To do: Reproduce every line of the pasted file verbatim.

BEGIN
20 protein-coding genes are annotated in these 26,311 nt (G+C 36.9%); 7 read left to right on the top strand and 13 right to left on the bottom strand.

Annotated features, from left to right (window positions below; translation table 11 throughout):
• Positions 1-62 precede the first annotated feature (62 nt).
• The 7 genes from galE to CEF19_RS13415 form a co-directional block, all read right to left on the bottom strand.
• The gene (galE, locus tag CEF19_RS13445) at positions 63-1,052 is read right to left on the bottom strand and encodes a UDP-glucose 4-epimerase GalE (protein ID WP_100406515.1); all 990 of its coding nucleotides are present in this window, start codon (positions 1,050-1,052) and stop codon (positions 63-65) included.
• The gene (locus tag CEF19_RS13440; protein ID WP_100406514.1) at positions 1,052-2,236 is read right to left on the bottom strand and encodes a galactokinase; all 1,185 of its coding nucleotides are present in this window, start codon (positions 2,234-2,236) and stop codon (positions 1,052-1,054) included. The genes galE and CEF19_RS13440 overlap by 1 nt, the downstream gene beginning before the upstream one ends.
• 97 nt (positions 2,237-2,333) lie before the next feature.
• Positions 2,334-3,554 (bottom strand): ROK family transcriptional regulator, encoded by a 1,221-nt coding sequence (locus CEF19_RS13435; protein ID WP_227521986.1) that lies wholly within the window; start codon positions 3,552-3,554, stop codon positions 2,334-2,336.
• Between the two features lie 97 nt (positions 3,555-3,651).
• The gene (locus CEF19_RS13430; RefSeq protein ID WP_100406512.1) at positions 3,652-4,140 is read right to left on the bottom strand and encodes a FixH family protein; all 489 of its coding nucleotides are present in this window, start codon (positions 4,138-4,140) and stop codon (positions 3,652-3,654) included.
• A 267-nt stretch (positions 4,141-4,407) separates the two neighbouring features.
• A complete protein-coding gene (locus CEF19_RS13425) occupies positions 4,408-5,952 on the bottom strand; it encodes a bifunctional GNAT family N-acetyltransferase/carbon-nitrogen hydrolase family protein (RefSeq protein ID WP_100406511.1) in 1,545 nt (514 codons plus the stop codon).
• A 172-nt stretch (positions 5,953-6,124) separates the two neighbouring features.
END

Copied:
20 protein-coding genes are annotated in these 26,311 nt (G+C 36.9%); 7 read left to right on the top strand and 13 right to left on the bottom strand.

Annotated features, from left to right (window positions below; translation table 11 throughout):
• Positions 1-62 precede the first annotated feature (62 nt).
• The 7 genes from galE to CEF19_RS13415 form a co-directional block, all read right to left on the bottom strand.
• The gene (galE, locus tag CEF19_RS13445) at positions 63-1,052 is read right to left on the bottom strand and encodes a UDP-glucose 4-epimerase GalE (protein ID WP_100406515.1); all 990 of its coding nucleotides are present in this window, start codon (positions 1,050-1,052) and stop codon (positions 63-65) included.
• The gene (locus tag CEF19_RS13440; protein ID WP_100406514.1) at positions 1,052-2,236 is read right to left on the bottom strand and encodes a galactokinase; all 1,185 of its coding nucleotides are present in this window, start codon (positions 2,234-2,236) and stop codon (positions 1,052-1,054) included. The genes galE and CEF19_RS13440 overlap by 1 nt, the downstream gene beginning before the upstream one ends.
• 97 nt (positions 2,237-2,333) lie before the next feature.
• Positions 2,334-3,554 (bottom strand): ROK family transcriptional regulator, encoded by a 1,221-nt coding sequence (locus CEF19_RS13435; protein ID WP_227521986.1) that lies wholly within the window; start codon positions 3,552-3,554, stop codon positions 2,334-2,336.
• Between the two features lie 97 nt (positions 3,555-3,651).
• The gene (locus CEF19_RS13430; RefSeq protein ID WP_100406512.1) at positions 3,652-4,140 is read right to left on the bottom strand and encodes a FixH family protein; all 489 of its coding nucleotides are present in this window, start codon (positions 4,138-4,140) and stop codon (positions 3,652-3,654) included.
• A 267-nt stretch (positions 4,141-4,407) separates the two neighbouring features.
• A complete protein-coding gene (locus CEF19_RS13425) occupies positions 4,408-5,952 on the bottom strand; it encodes a bifunctional GNAT family N-acetyltransferase/carbon-nitrogen hydrolase family protein (RefSeq protein ID WP_100406511.1) in 1,545 nt (514 codons plus the stop codon).
• A 172-nt stretch (positions 5,953-6,124) separates the two neighbouring features.